JM: We have multiple projects with Madame Tussaud’s right now in connection with our global marketing partner Banner Managed Communication. Actually, the screen in Times Square just went live. It’s a 15’ by 15’ display that Bryan Meszaros and Chris were working in conjunction with NanoLumens to design this specific piece. The screen fits the window exactly and the problem we had to solve is that people have this pre-conceived notion of what’s inside Madame Tussaud’s. Standing outside you have no clue as to what you can do in there- people generally think that it’s a museum, that you can’t touch anything- that kind of thing. In reality, they encourage you touch and hug, you can have your hand made in wax, and take photos and pretend you’re famous for 90 minutes. We came up with these little vignettes about what you can do inside, which shows people from all walks of life interacting with the best wax figures in the world. It’s really cool.
CW: In addition to Madame Tussaud’s, we work with great brands like Westfield, Nordstrom, and manage all of the digital signage for all of Banco Santander’s locations. We get new Banco Santander locations online, and manage all of the content. It’s a large network with multiple zones, so we have content for each zone, that’s constantly changing and dynamic content runs on there as well. There’s a start-up store in Florida we recently created 3D models for. We are concepting for the change-rooms, which we like to call the “fashion refresh zone”, where customers could scan a label and the screen would make clothing pairing suggestions, which then could alert a salesperson to bring clothing items. These are all group efforts- we all do our part.
What can people who attend Xplorer expect to learn from your session? What will be the takeaway?
CW: We’ll be discussing: how to choose your displays, interactive vs static, best ways to approach content creation, best ways to concept, storyboard delivery, what you should be looking for in a CMS, and how to integrate wayfinding systems and live user-generated content. Also, we’ll be talking about knowing your clients, their brand, their ROI goals, and how to measure results. It’s not enough to put in big screens that look pretty and seem cool.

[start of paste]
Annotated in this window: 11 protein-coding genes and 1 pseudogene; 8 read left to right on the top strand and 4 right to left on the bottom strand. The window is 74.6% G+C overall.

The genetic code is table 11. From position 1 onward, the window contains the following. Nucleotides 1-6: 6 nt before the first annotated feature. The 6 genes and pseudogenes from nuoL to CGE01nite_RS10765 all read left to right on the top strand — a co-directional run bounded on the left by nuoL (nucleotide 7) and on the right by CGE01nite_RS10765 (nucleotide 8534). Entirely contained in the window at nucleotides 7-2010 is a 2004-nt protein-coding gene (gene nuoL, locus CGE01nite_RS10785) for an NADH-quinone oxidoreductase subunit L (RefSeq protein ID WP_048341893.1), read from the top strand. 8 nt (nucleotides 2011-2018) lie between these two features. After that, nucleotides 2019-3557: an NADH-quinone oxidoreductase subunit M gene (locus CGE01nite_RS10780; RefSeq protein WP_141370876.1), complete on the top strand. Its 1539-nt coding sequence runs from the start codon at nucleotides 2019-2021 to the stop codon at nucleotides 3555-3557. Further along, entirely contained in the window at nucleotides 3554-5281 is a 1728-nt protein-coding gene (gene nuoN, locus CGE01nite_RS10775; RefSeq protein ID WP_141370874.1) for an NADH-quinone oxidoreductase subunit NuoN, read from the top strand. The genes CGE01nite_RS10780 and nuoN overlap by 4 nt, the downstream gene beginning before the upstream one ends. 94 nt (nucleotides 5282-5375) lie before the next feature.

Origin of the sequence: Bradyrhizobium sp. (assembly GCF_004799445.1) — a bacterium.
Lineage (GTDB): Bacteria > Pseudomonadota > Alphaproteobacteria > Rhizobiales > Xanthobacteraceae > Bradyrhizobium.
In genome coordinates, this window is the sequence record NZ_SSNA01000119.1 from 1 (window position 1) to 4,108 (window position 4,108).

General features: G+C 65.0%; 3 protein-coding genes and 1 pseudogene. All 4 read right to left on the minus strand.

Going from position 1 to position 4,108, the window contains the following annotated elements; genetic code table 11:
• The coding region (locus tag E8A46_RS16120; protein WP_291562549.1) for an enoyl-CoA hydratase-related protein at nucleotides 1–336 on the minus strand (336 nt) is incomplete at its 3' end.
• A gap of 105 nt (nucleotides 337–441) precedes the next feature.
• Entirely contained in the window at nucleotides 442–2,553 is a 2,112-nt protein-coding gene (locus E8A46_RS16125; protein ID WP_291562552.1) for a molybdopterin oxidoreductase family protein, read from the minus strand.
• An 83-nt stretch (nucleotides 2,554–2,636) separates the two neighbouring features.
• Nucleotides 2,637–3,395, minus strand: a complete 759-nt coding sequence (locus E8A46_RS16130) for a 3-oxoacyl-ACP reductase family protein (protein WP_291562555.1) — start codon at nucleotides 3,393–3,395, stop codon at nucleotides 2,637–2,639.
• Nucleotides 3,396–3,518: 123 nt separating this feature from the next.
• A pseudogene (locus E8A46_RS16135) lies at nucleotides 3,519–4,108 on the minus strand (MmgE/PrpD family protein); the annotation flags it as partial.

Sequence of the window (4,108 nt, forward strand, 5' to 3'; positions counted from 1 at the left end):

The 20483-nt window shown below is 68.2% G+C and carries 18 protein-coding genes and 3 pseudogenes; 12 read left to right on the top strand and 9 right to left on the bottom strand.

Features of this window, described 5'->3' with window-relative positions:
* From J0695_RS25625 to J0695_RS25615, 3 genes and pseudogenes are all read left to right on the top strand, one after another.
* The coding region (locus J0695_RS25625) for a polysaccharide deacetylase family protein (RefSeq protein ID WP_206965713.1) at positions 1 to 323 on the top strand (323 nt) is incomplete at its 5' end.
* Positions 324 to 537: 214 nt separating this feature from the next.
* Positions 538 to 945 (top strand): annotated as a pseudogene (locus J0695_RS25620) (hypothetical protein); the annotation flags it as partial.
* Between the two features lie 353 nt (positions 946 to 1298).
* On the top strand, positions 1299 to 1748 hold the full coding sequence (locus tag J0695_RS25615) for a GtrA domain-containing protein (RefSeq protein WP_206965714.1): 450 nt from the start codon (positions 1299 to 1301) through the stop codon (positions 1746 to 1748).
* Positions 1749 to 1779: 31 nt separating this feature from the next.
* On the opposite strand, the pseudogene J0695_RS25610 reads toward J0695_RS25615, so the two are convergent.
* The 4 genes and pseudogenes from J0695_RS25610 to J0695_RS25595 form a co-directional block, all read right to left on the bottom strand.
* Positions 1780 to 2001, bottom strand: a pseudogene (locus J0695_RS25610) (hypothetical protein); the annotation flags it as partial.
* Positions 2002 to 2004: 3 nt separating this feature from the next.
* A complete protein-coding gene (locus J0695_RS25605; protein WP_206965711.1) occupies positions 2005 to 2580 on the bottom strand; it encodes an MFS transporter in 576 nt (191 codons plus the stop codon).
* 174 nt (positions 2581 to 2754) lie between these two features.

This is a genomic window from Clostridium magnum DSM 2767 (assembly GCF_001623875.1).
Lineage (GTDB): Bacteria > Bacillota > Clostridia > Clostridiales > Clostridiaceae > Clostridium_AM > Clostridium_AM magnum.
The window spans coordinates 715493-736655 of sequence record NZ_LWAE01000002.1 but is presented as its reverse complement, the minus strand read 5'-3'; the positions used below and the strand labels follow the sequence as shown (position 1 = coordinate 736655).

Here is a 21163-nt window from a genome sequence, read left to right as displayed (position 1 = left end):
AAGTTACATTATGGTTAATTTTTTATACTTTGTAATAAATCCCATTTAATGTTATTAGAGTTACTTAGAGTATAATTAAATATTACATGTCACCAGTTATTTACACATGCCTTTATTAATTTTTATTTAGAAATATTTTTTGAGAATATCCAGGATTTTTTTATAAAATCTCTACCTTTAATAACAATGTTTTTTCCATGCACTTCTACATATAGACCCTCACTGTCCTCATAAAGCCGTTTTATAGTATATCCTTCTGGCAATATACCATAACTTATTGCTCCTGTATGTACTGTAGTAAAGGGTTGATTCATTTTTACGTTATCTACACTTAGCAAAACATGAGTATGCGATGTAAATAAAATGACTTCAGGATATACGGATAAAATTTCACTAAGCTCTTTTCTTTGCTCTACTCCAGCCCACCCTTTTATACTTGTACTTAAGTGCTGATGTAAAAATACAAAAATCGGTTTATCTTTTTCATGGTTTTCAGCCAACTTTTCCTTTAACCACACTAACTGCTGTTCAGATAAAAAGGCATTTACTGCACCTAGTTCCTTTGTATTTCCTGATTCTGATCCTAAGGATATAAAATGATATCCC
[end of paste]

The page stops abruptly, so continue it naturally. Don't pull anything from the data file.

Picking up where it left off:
JM: Anyone who does what I do can talk about how to press the buttons, but I think what the big takeaway from this is we’re all familiar with these kinds of software and these tools, but these (digital experience design) are very unique situations with unique rules which have to plug into the client’s needs and budgets involved. It’s important to think about what they want and how to make it work, and get potential customers or users excited about it-
“it should be a means to make it memorable.”
What do you think the future of XGD is?
JM: Oh, I see this being a more mainstream career path for people who want to pursue motion graphics, animation or graphic design, art direction, creative direction. I think it’s definitely going to become part of the fabric of what you consider doing when you say “I want to be a designer”. It feels like a logical next step.
CW: I think the future is more mobile and much quicker. The personal devices people carry around like ipads and smart phones, will be integrated across platforms with digital signage. Spaces will become much more experiential using technology like beacons- you’ll know where your customers are at in a location, and customers will be able to interact with their devices in a space. Digital signs themselves are becoming better- there are really cool new transparent signs, and the resolution of screens is getting so that it’s like looking at a poster- I can stand in front of a screen and read 5 or 10pt type now. The possibilities are kind of endless. I don’t know how else to say it.
>>Can’t make it to Philly in July? Join Xplorer in Seattle, August 6!<<